World No Tobacco Day: Time for governments to phase out cigarette sales

4 Jun 2021

This World No Tobacco Day, 148 health organisations have signed an open letter calling on governments to work towards phasing out commercial cigarette sales.

Menzies School of Health Research (Menzies) and The University of Queensland School of Public Health were both signatories to the letter.

Menzies senior research fellow Dr Marita Hefler said it was time to begin planning for a world after tobacco.

“Cigarettes are uniquely dangerous. No other product that causes early death when used exactly as intended is allowed to remain available for sale,” Dr Hefler said.

“Treating cigarettes as a normal consumer product is a relic of the past - when the dangers of smoking were not well understood.”

New Zealand recently released a draft tobacco action proposal which includes a raft of proposals to help the country achieve its smoke-free goal.

It includes banning filters (a major cause of plastic pollution), drastically reducing the number of outlets allowed to sell tobacco and reducing nicotine content in cigarettes to non-addictive levels.

The proposal also includes a plan to phase out sales through a smoke-free generation strategy, which would see the legal purchase age of cigarettes increase annually so that people born after a certain year will never be legally sold cigarettes.

If New Zealand implements these proposals, it will join other international jurisdictions which recently took steps to end cigarette sales, including several city councils in the United States and the Netherlands. The latter is phasing out sales from supermarkets and petrol stations from 2024.

The University of Queensland School of Public Health Associate Professor Coral Gartner said that Australia has been a global leader in reducing smoking.

“We were the first country to introduce cigarette plain packaging and our hard-hitting public awareness campaigns about the dangers of smoking, graphic warning labels, tobacco taxes and smoke-free areas have reduced smoking to historically low levels,” said Dr Gartner.

“It is time for cigarettes to be treated the same way as other equally dangerous products like asbestos, and leaded paint and petrol.”

Studies show most smokers would like to quit smoking. Reducing the number of outlets where cigarettes are sold will help reduce impulse purchases of cigarettes while quitting.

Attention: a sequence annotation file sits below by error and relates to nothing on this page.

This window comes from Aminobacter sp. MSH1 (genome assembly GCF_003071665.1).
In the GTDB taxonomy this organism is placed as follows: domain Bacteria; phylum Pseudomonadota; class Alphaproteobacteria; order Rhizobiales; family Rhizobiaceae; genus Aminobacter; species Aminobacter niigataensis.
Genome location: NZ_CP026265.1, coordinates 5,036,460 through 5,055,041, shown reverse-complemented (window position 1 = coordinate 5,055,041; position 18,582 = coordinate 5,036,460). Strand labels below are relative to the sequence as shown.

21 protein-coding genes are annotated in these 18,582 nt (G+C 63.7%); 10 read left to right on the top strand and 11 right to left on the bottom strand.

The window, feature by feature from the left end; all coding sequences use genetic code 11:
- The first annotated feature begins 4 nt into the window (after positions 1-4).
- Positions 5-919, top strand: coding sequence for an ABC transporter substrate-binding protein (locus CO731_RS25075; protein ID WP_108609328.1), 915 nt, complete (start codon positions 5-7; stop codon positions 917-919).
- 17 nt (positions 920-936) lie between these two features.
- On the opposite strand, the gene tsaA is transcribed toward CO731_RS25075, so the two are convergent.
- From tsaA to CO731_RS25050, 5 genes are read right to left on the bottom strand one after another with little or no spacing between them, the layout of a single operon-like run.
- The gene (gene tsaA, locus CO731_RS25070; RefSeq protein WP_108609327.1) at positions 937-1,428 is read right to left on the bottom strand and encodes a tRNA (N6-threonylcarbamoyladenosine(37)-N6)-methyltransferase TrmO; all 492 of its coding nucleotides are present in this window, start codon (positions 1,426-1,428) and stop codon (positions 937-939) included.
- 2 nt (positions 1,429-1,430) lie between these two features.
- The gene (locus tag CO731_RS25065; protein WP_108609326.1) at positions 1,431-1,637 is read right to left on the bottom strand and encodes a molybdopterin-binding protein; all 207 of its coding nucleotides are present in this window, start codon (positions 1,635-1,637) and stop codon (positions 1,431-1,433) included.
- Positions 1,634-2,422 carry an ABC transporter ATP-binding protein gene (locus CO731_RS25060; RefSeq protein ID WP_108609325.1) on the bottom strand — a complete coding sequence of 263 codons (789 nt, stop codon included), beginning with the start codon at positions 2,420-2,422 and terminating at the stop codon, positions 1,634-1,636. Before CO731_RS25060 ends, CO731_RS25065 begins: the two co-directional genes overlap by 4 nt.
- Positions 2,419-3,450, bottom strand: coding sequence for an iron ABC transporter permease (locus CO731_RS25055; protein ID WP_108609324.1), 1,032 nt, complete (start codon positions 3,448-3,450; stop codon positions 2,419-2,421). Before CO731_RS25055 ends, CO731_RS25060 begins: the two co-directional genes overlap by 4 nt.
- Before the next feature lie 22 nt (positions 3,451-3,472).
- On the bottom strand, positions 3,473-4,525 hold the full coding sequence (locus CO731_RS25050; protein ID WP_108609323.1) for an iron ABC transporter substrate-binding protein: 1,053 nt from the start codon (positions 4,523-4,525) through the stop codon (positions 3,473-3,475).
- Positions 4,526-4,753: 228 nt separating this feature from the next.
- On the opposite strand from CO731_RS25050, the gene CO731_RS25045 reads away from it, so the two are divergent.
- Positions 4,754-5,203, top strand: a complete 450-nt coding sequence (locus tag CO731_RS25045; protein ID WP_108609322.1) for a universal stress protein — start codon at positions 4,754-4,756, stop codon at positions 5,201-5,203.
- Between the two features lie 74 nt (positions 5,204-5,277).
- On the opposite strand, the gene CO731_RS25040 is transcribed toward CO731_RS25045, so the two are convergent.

The Australian government is facilitating access to a wider range of cigarette alternatives from October through the nicotine vaping on prescription program, so there will be additional assistance for people who need it and options for those who wish to continue using nicotine.

As smoking continues to decline, inevitable impacts on retailers and government tax revenue will be felt.

Both retailers and government need to prepare for a future which doesn’t rely on people continuing to use a lethal product to generate revenue. Having a clear end date to plan for this is important for everyone.

While current approaches to reducing smoking have been very successful, a substantial number of Australians still smoke daily, and smoking-related harms disproportionately impact some population groups.

Changing the tobacco supply system is likely to produce more equitable reductions in smoking across society compared to current approaches alone.

The Australian government recently consulted on a draft National Preventive Health Strategy, which included a target to slash smoking to less than five per cent of the population by 2030.

However, such ambitious goals are unlikely to be achieved without strategies that go beyond ‘business as usual’.

Additional public consultation on specific policy options to achieve this goal is needed to identify which strategies have the greatest support to reduce the retail availability of cigarettes.

More information:

Menzies media contact (primary contact):
Courtney Wilson, communications officer
Phone: 0481 150 973 or (08) 8946 8417 | Email:

The University of Queensland media contact: Phone: 07 3365 5118 | Email:

Menzies School of Health Research
Menzies is one of Australia’s leading medical research institutes dedicated to improving the health and wellbeing of Aboriginal and Torres Strait Islanders, and a leader in global and tropical research into life-threatening illnesses, Menzies continues to translate research into effective partnerships and programs in communities across Australia and the Asia-Pacific region.